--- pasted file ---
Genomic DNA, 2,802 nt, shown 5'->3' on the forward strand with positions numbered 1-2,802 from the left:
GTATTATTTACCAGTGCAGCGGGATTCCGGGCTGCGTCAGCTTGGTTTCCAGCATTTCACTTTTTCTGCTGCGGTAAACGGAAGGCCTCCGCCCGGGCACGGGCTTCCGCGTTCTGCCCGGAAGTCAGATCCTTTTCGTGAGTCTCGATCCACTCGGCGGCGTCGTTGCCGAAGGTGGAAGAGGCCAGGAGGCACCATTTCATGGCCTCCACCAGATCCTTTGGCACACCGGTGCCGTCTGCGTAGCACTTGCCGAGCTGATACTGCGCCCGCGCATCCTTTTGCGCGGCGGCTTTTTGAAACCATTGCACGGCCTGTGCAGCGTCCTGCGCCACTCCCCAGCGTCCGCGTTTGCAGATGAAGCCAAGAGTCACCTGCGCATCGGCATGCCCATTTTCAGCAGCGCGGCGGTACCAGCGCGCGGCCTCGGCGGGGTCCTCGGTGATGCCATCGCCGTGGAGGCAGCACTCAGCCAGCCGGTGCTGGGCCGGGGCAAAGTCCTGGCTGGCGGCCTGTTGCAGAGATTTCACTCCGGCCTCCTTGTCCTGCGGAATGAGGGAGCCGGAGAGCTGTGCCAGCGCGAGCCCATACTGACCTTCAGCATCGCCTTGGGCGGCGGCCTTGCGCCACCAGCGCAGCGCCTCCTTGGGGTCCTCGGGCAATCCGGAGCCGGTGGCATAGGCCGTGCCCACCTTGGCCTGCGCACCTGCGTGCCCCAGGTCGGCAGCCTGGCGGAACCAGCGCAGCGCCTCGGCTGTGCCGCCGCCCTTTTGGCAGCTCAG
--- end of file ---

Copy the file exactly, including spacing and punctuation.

Genomic DNA, 2,802 nt, shown 5'->3' on the forward strand with positions numbered 1-2,802 from the left:
GTATTATTTACCAGTGCAGCGGGATTCCGGGCTGCGTCAGCTTGGTTTCCAGCATTTCACTTTTTCTGCTGCGGTAAACGGAAGGCCTCCGCCCGGGCACGGGCTTCCGCGTTCTGCCCGGAAGTCAGATCCTTTTCGTGAGTCTCGATCCACTCGGCGGCGTCGTTGCCGAAGGTGGAAGAGGCCAGGAGGCACCATTTCATGGCCTCCACCAGATCCTTTGGCACACCGGTGCCGTCTGCGTAGCACTTGCCGAGCTGATACTGCGCCCGCGCATCCTTTTGCGCGGCGGCTTTTTGAAACCATTGCACGGCCTGTGCAGCGTCCTGCGCCACTCCCCAGCGTCCGCGTTTGCAGATGAAGCCAAGAGTCACCTGCGCATCGGCATGCCCATTTTCAGCAGCGCGGCGGTACCAGCGCGCGGCCTCGGCGGGGTCCTCGGTGATGCCATCGCCGTGGAGGCAGCACTCAGCCAGCCGGTGCTGGGCCGGGGCAAAGTCCTGGCTGGCGGCCTGTTGCAGAGATTTCACTCCGGCCTCCTTGTCCTGCGGAATGAGGGAGCCGGAGAGCTGTGCCAGCGCGAGCCCATACTGACCTTCAGCATCGCCTTGGGCGGCGGCCTTGCGCCACCAGCGCAGCGCCTCCTTGGGGTCCTCGGGCAATCCGGAGCCGGTGGCATAGGCCGTGCCCACCTTGGCCTGCGCACCTGCGTGCCCCAGGTCGGCAGCCTGGCGGAACCAGCGCAGCGCCTCGGCTGTGCCGCCGCCCTTTTGGCAGCTCAG